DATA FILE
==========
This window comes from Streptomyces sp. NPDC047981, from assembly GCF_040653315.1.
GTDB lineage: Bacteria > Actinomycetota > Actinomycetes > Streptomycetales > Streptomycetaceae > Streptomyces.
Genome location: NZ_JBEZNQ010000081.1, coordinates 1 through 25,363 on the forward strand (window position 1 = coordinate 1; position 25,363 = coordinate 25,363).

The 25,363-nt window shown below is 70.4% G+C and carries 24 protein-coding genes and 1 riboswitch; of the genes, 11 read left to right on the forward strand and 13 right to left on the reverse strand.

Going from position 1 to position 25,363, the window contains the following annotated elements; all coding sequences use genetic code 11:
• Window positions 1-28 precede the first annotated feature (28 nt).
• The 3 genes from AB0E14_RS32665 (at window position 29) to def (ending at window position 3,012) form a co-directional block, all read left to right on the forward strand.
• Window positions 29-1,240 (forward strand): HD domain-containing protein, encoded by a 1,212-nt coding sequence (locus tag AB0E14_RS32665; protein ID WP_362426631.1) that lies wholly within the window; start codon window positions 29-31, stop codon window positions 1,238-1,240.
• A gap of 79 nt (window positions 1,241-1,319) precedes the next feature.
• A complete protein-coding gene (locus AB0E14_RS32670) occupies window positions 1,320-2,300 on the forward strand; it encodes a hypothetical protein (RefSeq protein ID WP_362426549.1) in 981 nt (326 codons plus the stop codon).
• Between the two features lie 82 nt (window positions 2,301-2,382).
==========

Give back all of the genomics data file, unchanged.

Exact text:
This window comes from Streptomyces sp. NPDC047981, from assembly GCF_040653315.1.
GTDB lineage: Bacteria > Actinomycetota > Actinomycetes > Streptomycetales > Streptomycetaceae > Streptomyces.
Genome location: NZ_JBEZNQ010000081.1, coordinates 1 through 25,363 on the forward strand (window position 1 = coordinate 1; position 25,363 = coordinate 25,363).

The 25,363-nt window shown below is 70.4% G+C and carries 24 protein-coding genes and 1 riboswitch; of the genes, 11 read left to right on the forward strand and 13 right to left on the reverse strand.

Going from position 1 to position 25,363, the window contains the following annotated elements; all coding sequences use genetic code 11:
• Window positions 1-28 precede the first annotated feature (28 nt).
• The 3 genes from AB0E14_RS32665 (at window position 29) to def (ending at window position 3,012) form a co-directional block, all read left to right on the forward strand.
• Window positions 29-1,240 (forward strand): HD domain-containing protein, encoded by a 1,212-nt coding sequence (locus tag AB0E14_RS32665; protein ID WP_362426631.1) that lies wholly within the window; start codon window positions 29-31, stop codon window positions 1,238-1,240.
• A gap of 79 nt (window positions 1,241-1,319) precedes the next feature.
• A complete protein-coding gene (locus AB0E14_RS32670) occupies window positions 1,320-2,300 on the forward strand; it encodes a hypothetical protein (RefSeq protein ID WP_362426549.1) in 981 nt (326 codons plus the stop codon).
• Between the two features lie 82 nt (window positions 2,301-2,382).